Without exact system info, render settings and so on we can't tell you anything. You haven't even told us your version of AE. And while it may seem a simple enough animation, there could be other factors at play such as color profiles on the PNG as well.
Hi Mylenium. Here is system info asked:
-- Ae CS6 126.96.36.199
-- Windows 8.1 Intel i7 3630 2,4GHz 16Gb NVidia GTX 675MX 4Gb CUDA driver 6.5
-- Render settings: Best settings (default), H.264 (MP4) level 5,1 encoding VBR 1 pass, target and maximum bitrate = 6, everything is default (that is, RGB millions of colors premultiplied (matted)), audio output default (that is, 48000KHz, stereo, AAC hight quality bitrate 128
-- PNGs were obtained with Windows snipping tool (screen shots) - which never caused any trouble before.
-- The MP4 movie background was obtained with Camtasia - which never caused any trouble before.
Is there a hint of what can be causing that error and stopping the renderization? Thanks.
Use the Adobe Media Encoder to change your MP4 background into a proper production codec (QuickTime with the Photo-JPEG codec would be a good one.)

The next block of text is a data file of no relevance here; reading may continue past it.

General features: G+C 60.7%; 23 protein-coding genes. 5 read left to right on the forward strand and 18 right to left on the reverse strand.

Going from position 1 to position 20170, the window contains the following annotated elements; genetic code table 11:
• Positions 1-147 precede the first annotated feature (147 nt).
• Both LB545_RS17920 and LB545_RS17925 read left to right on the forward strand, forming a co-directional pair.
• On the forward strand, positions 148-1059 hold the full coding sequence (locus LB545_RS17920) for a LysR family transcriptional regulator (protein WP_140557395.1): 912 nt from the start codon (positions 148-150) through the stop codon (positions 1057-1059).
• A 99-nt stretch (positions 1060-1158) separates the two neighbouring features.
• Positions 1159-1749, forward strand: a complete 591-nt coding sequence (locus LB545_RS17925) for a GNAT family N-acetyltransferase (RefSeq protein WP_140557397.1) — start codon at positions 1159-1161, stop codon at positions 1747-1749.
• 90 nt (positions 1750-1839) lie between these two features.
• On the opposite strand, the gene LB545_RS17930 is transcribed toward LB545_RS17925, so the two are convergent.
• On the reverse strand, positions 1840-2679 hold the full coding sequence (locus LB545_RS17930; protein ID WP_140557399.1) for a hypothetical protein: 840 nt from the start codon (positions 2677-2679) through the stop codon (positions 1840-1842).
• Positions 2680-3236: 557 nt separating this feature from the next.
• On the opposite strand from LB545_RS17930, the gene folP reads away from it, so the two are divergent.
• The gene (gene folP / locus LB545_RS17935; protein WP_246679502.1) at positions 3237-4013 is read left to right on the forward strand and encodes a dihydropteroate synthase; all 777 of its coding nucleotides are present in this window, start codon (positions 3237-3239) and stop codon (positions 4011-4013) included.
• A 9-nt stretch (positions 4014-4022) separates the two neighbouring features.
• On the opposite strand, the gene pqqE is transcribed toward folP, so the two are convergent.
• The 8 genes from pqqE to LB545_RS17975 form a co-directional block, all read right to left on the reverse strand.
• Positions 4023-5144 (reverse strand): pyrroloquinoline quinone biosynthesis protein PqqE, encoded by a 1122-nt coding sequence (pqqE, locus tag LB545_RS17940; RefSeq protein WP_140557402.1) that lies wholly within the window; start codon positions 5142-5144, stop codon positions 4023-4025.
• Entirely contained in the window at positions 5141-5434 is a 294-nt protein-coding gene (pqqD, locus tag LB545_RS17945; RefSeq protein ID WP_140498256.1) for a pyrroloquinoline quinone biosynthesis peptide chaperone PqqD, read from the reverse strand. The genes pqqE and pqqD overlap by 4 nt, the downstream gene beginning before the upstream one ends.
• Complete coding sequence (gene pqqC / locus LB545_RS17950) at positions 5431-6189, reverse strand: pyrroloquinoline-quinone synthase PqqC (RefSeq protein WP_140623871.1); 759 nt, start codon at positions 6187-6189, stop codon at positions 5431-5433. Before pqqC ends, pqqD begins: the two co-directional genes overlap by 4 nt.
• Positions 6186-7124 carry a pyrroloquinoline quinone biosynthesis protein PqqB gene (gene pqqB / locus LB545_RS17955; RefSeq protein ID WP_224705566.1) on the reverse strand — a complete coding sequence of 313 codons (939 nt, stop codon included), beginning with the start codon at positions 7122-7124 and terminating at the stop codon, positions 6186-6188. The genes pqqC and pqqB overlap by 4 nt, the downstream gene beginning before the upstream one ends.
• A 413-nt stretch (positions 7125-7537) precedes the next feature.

Replace the MP4 with the MOV and see if it works.
I understand what you said! Thanks for the explanation!
Yes, the problem is that Ae seems to not handle well MP4 files. Why is that? The problem was solved, thank you very much!
Yes, the problem is that Ae seems to not handle well MP4 files. Why is that?
After Effects works on a pixel-by-pixel basis. After Effects is not like video editing programs - they just deal with a video stream - in After Effects, each frame is fully uncompressed.
MP4's use interframe compression. That means that they only have a complete frame every once in a while and the rest are filled in using a variety of methods including motion estimation. Depending on the compression settings, a video with interframe compression often won't have a complete frame for a few seconds. That means that, out of every 90 frames or so, only one of those frames actually contains full pixel data for the entire frame (and that frame is usually somewhat compressed using intraframe compression [like a JPEG]). After Effects has to decode a lot of crap and translate it into full-frame, full pixel information before it can even begin to process it.
After Effects is much better with it now than it used to be. CS4 and earlier used to struggle with it bad. Each version since has improved handling of such things. Also, each version implements ways of handling newer versions of codecs. Keep in mind, version 11 (CS6) was written before a lot of modern cameras were even built. The current version (13.2) probably would not have had the issue you did.
Does that explain it?